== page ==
Non-genotoxic carcinogen exposure induces defined changes in the 5-hydroxymethylome.

Thomson JP, Lempiäinen H, Hackett JA, Nestor CE, Müller A, Bolognani F, Oakeley EJ, Schübeler D, Terranova R, Reinhardt D, Moggs JG, Meehan RR.

ABSTRACT: BACKGROUND: Induction and promotion of liver cancer by exposure to non-genotoxic carcinogens coincides with epigenetic perturbations, including specific changes in DNA methylation. Here we investigate the genome-wide dynamics of 5-hydroxymethylcytosine (5hmC) as a likely intermediate of 5-methylcytosine (5mC) demethylation in a DNA methylation reprogramming pathway. We use a rodent model of non-genotoxic carcinogen exposure using the drug phenobarbital. RESULTS: Exposure to phenobarbital results in dynamic and reciprocal changes to the 5mC/5hmC patterns over the promoter regions of a cohort of genes that are transcriptionally upregulated. This reprogramming of 5mC/5hmC coincides with characteristic changes in the histone marks H3K4me2, H3K27me3 and H3K36me3. Quantitative analysis of phenobarbital-induced genes that are involved in xenobiotic metabolism reveals that both DNA modifications are lost at the transcription start site, while there is a reciprocal relationship between increasing levels of 5hmC and loss of 5mC at regions immediately adjacent to core promoters. CONCLUSIONS: Collectively, these experiments support the hypothesis that 5hmC is a potential intermediate in a demethylation pathway and reveal precise perturbations of the mouse liver DNA methylome and hydroxymethylome upon exposure to a rodent hepatocarcinogen.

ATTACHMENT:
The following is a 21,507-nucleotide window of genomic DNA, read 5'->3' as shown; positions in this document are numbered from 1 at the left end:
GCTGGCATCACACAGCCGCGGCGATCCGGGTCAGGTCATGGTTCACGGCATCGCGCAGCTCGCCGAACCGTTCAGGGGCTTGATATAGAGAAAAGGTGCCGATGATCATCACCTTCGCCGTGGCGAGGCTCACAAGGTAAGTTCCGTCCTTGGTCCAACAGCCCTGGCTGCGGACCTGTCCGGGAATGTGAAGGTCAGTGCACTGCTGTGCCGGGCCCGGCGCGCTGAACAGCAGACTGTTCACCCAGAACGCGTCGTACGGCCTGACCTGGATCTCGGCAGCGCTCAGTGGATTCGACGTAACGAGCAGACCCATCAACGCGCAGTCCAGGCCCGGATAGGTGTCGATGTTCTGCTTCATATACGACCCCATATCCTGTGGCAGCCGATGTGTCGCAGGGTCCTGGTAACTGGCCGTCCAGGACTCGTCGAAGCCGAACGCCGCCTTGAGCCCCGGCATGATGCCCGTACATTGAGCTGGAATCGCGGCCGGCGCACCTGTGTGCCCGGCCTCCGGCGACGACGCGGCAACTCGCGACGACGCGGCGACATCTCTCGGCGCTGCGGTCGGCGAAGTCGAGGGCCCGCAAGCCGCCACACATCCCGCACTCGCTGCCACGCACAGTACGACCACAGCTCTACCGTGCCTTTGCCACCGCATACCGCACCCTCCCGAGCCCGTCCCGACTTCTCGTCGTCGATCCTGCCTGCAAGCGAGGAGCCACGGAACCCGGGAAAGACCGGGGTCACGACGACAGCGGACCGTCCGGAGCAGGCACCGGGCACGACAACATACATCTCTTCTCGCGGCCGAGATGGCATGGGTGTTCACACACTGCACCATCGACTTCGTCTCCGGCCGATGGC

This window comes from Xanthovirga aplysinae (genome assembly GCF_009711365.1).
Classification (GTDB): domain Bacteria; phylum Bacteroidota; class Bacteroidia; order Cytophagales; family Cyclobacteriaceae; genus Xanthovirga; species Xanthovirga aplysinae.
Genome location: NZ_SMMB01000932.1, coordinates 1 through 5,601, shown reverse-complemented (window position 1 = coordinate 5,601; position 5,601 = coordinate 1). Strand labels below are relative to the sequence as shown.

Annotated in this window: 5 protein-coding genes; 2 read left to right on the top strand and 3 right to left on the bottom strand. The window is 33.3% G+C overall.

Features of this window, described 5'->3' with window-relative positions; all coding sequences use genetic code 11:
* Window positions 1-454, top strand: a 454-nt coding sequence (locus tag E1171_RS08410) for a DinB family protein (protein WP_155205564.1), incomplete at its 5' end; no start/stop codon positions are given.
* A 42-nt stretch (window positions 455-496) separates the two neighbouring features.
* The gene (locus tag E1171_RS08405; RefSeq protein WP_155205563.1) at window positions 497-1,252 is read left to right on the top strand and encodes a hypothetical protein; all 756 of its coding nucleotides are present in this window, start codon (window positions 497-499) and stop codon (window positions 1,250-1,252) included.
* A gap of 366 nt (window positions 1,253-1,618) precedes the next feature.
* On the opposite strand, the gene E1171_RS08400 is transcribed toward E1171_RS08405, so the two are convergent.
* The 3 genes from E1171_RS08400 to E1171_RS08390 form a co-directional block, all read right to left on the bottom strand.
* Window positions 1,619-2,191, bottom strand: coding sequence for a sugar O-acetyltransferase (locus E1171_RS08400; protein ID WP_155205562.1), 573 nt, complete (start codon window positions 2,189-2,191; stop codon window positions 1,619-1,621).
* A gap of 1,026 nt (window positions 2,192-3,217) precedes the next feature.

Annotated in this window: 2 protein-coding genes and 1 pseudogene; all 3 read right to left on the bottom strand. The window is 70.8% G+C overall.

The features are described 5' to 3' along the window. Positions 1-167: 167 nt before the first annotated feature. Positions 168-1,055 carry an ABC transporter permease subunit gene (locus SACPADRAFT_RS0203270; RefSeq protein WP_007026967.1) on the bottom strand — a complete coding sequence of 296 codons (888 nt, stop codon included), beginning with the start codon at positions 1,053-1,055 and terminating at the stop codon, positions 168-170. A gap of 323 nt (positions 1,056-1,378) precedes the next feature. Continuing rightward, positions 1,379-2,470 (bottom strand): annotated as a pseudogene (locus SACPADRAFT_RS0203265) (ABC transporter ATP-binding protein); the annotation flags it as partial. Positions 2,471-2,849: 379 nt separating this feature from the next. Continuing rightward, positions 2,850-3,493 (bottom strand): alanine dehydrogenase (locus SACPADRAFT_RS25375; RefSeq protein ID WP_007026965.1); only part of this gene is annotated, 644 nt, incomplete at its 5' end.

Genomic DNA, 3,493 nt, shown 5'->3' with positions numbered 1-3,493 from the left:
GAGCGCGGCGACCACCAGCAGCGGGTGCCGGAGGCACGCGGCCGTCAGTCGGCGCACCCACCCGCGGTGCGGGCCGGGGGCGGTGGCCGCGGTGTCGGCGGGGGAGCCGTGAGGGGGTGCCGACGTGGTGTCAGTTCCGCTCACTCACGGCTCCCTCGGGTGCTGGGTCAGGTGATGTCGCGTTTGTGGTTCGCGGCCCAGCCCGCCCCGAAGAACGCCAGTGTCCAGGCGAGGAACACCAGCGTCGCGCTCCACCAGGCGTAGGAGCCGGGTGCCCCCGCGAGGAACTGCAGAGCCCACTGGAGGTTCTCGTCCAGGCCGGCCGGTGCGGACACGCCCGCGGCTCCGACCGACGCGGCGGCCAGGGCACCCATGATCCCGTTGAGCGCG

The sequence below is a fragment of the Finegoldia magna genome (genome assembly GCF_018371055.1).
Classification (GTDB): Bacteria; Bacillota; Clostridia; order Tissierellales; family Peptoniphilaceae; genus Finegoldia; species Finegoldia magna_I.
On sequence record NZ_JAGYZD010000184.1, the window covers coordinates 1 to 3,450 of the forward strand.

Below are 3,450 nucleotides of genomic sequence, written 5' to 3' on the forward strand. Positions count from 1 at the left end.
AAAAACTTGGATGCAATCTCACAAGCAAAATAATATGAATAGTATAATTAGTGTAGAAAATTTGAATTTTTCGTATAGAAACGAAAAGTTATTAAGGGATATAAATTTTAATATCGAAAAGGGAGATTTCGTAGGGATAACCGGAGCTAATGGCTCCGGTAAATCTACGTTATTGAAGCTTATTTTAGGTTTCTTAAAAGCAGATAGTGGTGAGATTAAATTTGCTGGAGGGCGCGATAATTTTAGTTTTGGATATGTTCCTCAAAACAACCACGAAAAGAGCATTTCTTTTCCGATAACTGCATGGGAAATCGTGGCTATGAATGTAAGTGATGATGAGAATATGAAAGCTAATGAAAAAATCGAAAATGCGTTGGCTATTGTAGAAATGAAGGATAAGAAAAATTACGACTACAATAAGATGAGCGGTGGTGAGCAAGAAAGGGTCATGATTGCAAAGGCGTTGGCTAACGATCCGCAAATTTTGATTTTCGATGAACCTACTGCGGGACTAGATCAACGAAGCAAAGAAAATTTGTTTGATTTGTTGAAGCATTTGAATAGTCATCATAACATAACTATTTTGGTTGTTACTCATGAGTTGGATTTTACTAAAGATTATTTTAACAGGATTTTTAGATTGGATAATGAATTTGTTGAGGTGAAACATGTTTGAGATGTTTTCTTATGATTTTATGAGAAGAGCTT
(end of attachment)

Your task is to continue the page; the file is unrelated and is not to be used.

DNA shearing

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October, 2012



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